2017 Article IV Consultation-Press Release; Staff Report; and Statement by the Executive Director for Germany


2017 Article IV Consultation-Press Release; Staff Report; and Statement by the Executive Director for Germany

On June 28, 2017, the Executive Board of the International Monetary Fund (IMF) concluded the Article IV consultation1 with Germany.

Germany’s growth momentum has remained solid, underpinned by robust domestic demand. In 2016, strong employment growth continued to support private consumption, while public consumption and investment in construction accelerated further. Following a soft patch for most of the year, exports and investments in equipment have rebounded in the most recent quarters. Despite high and rising capacity utilization, record low unemployment and high job vacancy rates, wage growth has remained stable and core inflation steady and low at around 1 percent. The large current account surplus declined slightly, from 8.6 percent of GDP in 2015 to 8.3 percent in 2016, due to the deterioration of the income and services balance. The fiscal policy stance was neutral, as the general government posted its third consecutive yearly surplus.

Housing prices have kept trending up especially in urban areas, against the backdrop of rising immigration, continuing urbanization, an inelastic housing supply, and easy financing conditions. Loans to non-financial corporations have accelerated as firms take advantage of low interest rates. In the banking sector, while regulatory capital is adequate, profitability continues to be weak, reflecting structural factors, some crisis legacies, and the low interest rate environment. Low interest rates, if prolonged, would also negatively affect life insurers given their extensive reliance on guaranteed products.

The cyclical upswing is expected to persist in the near term. Rising employment, some fiscal expansion and continued monetary accommodation will support domestic demand, but higher energy costs should curb consumption growth. Exports growth is expected to gradually recover from the 2016 slowdown, bringing about a pickup in business investment and imports. In all, real GDP is expected to grow by 1.8 percent in 2017 and 1.6 percent in 2018, increasing the already positive output gap and pushing up core inflation. Over the medium term, population aging and slow progress on structural reforms is expected to weigh on growth.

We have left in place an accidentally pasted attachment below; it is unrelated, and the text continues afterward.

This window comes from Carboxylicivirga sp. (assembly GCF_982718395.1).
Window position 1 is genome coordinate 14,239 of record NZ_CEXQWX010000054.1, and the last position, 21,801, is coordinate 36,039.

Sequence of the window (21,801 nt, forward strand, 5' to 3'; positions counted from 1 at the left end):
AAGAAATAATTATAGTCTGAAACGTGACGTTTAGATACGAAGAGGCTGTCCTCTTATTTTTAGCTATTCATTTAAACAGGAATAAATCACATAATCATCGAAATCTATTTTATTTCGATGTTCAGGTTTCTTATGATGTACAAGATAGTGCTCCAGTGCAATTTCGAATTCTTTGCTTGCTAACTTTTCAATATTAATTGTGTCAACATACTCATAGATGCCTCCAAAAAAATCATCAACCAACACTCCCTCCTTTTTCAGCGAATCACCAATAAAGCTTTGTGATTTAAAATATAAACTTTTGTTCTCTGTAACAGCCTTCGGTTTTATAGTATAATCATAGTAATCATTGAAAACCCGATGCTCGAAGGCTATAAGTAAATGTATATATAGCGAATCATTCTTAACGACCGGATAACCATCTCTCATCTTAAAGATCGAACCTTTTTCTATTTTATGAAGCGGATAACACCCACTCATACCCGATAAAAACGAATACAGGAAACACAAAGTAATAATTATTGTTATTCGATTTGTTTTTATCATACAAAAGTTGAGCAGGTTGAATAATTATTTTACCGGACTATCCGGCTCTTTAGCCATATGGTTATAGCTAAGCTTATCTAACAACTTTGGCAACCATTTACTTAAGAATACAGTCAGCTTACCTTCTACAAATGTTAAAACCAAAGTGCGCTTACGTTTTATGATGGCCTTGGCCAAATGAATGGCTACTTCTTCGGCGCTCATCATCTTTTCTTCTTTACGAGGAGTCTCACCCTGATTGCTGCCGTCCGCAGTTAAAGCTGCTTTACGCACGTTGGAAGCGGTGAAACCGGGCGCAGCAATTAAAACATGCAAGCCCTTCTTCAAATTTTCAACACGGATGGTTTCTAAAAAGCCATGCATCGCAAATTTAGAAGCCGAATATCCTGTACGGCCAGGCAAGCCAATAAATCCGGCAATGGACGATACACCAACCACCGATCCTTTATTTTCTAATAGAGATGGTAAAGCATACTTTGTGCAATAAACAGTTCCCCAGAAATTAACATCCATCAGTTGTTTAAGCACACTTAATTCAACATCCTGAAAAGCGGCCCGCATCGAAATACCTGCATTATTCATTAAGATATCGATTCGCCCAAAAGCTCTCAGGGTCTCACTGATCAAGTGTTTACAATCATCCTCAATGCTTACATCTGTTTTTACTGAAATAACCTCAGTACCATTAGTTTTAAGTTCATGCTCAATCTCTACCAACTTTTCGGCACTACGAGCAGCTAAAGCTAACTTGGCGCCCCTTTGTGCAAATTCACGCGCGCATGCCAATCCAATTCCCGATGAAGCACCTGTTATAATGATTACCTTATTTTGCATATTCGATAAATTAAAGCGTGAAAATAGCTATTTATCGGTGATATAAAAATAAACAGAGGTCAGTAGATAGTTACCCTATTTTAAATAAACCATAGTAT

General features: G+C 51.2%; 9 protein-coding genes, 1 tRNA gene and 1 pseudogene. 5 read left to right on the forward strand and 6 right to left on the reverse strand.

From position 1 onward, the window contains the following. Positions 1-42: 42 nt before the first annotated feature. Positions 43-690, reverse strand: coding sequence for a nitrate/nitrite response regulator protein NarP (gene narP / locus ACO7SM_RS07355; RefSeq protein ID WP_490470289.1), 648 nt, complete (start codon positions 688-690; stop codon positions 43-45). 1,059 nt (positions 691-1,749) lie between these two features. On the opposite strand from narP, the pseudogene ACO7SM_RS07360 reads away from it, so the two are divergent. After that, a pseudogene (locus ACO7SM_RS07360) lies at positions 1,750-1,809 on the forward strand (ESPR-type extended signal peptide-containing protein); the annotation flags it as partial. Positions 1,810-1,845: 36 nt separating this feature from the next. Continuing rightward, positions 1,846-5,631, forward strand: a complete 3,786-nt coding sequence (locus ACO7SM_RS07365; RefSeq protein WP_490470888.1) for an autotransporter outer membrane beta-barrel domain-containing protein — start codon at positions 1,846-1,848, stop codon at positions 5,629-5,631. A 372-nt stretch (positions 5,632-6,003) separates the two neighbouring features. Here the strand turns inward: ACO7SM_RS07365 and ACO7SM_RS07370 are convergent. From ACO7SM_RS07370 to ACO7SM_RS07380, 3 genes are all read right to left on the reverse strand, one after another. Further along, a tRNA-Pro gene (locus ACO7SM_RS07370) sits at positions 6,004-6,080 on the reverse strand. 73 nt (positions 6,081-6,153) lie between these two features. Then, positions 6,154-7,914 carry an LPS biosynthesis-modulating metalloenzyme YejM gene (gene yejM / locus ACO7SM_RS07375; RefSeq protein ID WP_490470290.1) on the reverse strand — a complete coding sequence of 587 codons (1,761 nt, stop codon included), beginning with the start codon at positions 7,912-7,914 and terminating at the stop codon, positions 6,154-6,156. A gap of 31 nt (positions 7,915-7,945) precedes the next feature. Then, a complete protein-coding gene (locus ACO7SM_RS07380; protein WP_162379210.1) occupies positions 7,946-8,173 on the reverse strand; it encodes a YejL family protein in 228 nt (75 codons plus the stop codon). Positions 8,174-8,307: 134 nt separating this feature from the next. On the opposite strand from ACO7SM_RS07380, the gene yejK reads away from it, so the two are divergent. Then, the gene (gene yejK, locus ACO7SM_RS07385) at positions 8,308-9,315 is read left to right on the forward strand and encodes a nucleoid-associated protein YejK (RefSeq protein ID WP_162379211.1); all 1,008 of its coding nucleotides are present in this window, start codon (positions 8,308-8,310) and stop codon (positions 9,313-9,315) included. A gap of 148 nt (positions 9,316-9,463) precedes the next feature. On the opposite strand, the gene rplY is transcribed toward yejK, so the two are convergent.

Executive Board Assessment2

Executive Directors commended the authorities for fostering Germany’s stable macroeconomic performance, being an engine of growth in the euro area. Directors welcomed the economy’s prospects for sustained growth in the near term, amid robust domestic demand—underpinned by rising employment, and accommodative monetary policy—and strengthening global conditions. They noted that risks to the outlook are broadly balanced in the short term, but predominantly negative in the longer term, as anti-globalization policies worldwide could harm growth prospects, while insufficient reform progress inside the euro area could rekindle stress.

Directors agreed that Germany’s policies should focus on bolstering potential growth while accelerating external rebalancing, including within the euro area, to help address the large current account surplus. To this end, Directors recommended using leeway available within the fiscal rules to further expand public investment in infrastructure, widen the provision of childcare services, foster refugee integration, and reduce the tax burden on labor. In this regard, they welcomed the authorities’ indication that further measures are under active consideration. Directors commended efforts to overcome administrative barriers to the expansion of public investment. Noting continued fiscal overperformance in recent years, Directors suggested that the authorities continue to reexamine their projection methodology with a view to improve fiscal planning.